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Cheshire gave us cheese and the cat and the fiddle

Posted in British Cities, British Countryside, British Towns, English Literature, Farming, Historical articles, History, Legend on Wednesday, 30 May 2012

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This edited article about Cheshire originally appeared in Look and Learn issue number 714 published on 20 September 1975.

Rostherne Mere legend, picture, image, illustration

The legend of Rostherne Mere in Cheshire

As bread goes with butter, so Cheshire associates itself with cheese and cats. The origins of that grinning feline are shrouded in mystery, but the man who spread the fame of the Cheshire cat all over the world was born in 1832 at Daresbury parsonage in Cheshire.

His name: Charles Lutwidge Dodgson, who will be remembered better as Lewis Carroll, educated at Rugby, and at Christ Church, Oxford.

Ordained a deacon, he did not take priest’s orders but became instead a lecturer in mathematics at Oxford, where he was something of a recluse. Nevertheless, he enjoyed the company of children, and the original “Alice” of “Alice in Wonderland” fame, was, in fact, a real-life Alice, daughter of the Dean of Christ Church.

So much for cats. By the way, the rhyme “The Cat and the Fiddle” is also said to originate from Cheshire, but again there is no explanation of this intriguing affinity between an English county and cats. And now for cheese.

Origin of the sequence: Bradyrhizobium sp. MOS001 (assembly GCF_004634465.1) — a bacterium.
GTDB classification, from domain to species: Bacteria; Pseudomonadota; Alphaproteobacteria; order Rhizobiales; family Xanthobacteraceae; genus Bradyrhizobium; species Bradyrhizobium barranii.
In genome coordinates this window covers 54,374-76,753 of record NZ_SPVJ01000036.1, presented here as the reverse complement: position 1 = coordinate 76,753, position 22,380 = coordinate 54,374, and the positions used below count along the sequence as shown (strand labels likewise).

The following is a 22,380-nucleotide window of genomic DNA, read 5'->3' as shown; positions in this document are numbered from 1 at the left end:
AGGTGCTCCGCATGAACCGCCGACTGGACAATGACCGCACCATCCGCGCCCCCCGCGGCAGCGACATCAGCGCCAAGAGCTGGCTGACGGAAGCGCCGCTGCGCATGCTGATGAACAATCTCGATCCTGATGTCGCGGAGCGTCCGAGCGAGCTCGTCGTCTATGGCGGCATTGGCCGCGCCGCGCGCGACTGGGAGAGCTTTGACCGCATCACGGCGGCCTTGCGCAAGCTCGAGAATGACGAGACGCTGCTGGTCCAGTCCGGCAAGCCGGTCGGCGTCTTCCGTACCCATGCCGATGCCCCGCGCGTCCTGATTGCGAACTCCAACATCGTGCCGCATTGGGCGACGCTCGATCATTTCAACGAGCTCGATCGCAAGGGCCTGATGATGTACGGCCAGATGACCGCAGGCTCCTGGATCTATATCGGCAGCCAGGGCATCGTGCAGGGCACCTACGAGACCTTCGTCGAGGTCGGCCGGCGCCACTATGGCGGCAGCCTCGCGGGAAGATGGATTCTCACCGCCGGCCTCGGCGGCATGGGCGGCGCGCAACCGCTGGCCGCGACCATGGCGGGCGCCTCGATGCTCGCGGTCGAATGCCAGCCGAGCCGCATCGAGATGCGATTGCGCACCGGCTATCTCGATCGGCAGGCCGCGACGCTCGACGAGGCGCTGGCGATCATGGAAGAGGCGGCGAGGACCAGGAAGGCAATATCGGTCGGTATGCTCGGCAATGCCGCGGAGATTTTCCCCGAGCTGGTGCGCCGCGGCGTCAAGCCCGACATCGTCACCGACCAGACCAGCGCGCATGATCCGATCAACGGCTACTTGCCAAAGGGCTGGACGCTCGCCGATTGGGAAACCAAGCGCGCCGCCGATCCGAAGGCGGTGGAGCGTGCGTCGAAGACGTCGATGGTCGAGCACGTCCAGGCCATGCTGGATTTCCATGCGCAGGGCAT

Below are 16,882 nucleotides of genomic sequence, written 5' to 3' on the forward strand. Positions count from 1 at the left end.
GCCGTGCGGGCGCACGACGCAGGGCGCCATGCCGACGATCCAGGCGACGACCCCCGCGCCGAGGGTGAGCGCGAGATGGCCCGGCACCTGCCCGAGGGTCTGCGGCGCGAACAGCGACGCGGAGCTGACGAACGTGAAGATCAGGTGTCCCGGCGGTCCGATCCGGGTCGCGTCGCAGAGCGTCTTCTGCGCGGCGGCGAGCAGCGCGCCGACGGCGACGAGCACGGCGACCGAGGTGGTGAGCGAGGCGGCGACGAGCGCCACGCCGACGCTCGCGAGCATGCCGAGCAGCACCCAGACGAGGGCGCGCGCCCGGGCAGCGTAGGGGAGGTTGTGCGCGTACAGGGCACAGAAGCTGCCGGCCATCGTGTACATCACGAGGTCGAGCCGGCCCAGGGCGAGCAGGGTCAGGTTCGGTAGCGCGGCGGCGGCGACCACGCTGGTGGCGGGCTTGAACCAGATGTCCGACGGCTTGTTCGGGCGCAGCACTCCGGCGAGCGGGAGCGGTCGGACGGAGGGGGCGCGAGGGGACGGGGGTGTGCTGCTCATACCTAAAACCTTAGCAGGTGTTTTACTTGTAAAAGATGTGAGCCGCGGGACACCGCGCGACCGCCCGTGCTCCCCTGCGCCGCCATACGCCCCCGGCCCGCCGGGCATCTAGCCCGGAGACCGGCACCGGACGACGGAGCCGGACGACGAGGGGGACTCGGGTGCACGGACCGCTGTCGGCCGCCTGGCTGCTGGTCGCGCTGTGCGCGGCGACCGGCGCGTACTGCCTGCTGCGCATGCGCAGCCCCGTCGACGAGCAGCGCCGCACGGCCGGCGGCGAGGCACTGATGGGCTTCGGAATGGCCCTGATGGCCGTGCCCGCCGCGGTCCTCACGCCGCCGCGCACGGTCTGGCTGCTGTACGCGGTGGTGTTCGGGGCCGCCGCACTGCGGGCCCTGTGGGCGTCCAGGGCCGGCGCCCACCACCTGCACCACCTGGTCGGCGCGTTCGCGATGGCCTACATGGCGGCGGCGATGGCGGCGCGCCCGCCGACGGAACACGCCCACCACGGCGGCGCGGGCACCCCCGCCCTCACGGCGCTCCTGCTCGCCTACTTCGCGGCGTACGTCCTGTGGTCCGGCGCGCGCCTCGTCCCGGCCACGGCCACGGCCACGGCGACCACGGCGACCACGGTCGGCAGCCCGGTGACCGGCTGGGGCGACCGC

It has been produced from very early times in the southern part of the county.

Here is one of the richest dairy districts in England where the dawn air is punctuated with the lowing of thousands upon thousands of cows and pummelled by the clinkety-clank of thousands of milk churns.

And they will tell you that their reddish cheese, rich in taste and texture, is as fine as any in the world.

In the north-east and east of Cheshire, there flourishes arable as well as dairy farming and near Knutsford is Rostherne Mere, one of the largest, most beautiful and most richly endowed in legend of Cheshire’s lakes.

Into its waters, so the story goes, some mighty and mysterious force flung a workman who cursed a bell as it was being taken to Rostherne Church some hundreds of years ago.

His screams were, by all accounts, dreadful to hear, and the poor fellow was drowned in the waters of the lake, and the accursed bell was swept in with him. Now the lake is said to be connected by an underground channel to the Irish Sea and at Eastertide a mermaid swims up it to the lake and rings the bell.

An unlikely tale but an enchanting one for all that. More down to earth, but with a past as exciting as any legend, is the city of Chester itself.

The Romans called it Deva, and in those times it was a tough fortress for the legions that were the army of occupation, and the old Roman walls of the fort still form part of the present foundations of the existing stone walls of Chester.

When the Romans left, the city was for centuries fought over by successive invaders. Fierce tribes poured forth from Wales and sacked the once-proud Roman fort. Saxons, Vikings – they all came and burned and destroyed.